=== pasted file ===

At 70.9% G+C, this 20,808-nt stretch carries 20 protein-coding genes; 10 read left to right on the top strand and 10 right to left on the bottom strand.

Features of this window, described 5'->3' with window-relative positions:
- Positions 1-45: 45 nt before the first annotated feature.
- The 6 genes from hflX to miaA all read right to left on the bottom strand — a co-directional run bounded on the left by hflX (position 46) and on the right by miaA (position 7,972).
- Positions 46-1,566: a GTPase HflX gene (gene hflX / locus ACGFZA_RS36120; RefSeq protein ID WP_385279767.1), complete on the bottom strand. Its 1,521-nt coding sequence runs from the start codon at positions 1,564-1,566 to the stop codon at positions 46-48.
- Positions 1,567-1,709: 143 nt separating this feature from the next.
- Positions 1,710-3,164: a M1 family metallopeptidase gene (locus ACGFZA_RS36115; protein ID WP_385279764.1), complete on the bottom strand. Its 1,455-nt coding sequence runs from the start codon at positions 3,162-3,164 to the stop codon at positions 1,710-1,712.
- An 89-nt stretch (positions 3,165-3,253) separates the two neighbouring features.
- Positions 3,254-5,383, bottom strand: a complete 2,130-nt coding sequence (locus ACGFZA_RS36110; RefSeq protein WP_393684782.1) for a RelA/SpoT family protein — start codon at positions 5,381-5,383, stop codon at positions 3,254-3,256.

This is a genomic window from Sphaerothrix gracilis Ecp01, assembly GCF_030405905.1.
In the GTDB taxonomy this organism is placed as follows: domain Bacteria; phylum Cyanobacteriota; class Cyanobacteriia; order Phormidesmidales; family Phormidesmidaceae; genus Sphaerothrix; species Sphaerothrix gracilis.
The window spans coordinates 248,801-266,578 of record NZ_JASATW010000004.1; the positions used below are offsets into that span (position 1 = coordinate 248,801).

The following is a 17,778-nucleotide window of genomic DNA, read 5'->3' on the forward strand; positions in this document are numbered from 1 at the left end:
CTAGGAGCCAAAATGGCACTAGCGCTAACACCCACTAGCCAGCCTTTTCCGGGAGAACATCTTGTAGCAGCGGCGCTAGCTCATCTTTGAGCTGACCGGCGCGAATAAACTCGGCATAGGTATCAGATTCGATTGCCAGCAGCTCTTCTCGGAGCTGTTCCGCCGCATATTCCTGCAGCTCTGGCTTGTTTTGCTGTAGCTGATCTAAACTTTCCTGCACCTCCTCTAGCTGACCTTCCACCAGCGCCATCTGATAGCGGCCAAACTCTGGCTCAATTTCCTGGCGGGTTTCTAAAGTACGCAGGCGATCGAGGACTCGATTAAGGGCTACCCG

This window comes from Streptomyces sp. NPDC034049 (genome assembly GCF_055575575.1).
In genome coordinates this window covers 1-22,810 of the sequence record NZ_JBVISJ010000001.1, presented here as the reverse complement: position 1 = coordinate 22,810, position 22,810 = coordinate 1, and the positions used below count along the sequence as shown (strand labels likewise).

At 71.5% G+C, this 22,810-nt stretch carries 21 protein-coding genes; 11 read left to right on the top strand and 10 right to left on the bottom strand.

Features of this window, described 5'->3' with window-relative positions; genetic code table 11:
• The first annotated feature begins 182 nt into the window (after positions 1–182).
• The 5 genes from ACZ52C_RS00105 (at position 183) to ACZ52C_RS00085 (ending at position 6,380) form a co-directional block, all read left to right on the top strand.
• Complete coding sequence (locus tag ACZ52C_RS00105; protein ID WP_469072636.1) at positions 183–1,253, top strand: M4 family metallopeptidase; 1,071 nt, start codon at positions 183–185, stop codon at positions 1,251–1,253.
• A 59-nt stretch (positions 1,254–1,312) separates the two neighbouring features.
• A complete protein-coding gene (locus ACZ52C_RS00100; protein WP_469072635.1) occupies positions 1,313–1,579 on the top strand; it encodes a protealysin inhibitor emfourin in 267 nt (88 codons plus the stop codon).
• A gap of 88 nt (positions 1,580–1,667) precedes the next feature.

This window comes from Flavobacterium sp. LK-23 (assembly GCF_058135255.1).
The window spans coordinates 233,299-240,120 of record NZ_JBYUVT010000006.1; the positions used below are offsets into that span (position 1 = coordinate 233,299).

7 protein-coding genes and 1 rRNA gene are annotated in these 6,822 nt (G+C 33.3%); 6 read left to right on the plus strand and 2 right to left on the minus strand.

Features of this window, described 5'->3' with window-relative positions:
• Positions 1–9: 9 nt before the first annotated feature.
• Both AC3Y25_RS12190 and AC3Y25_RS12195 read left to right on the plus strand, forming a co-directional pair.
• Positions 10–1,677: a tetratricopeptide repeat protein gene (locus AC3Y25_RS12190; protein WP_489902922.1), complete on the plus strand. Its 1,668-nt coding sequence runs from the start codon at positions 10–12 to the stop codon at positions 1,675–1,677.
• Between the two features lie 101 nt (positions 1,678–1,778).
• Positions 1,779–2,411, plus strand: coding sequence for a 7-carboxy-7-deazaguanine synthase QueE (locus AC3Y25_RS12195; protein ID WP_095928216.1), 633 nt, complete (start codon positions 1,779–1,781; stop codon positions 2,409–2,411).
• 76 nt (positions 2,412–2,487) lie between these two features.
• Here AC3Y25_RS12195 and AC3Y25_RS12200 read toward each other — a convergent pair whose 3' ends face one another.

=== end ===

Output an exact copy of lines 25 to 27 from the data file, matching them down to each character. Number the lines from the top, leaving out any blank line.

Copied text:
This window comes from Flavobacterium sp. LK-23 (assembly GCF_058135255.1).
The window spans coordinates 233,299-240,120 of record NZ_JBYUVT010000006.1; the positions used below are offsets into that span (position 1 = coordinate 233,299).

7 protein-coding genes and 1 rRNA gene are annotated in these 6,822 nt (G+C 33.3%); 6 read left to right on the plus strand and 2 right to left on the minus strand.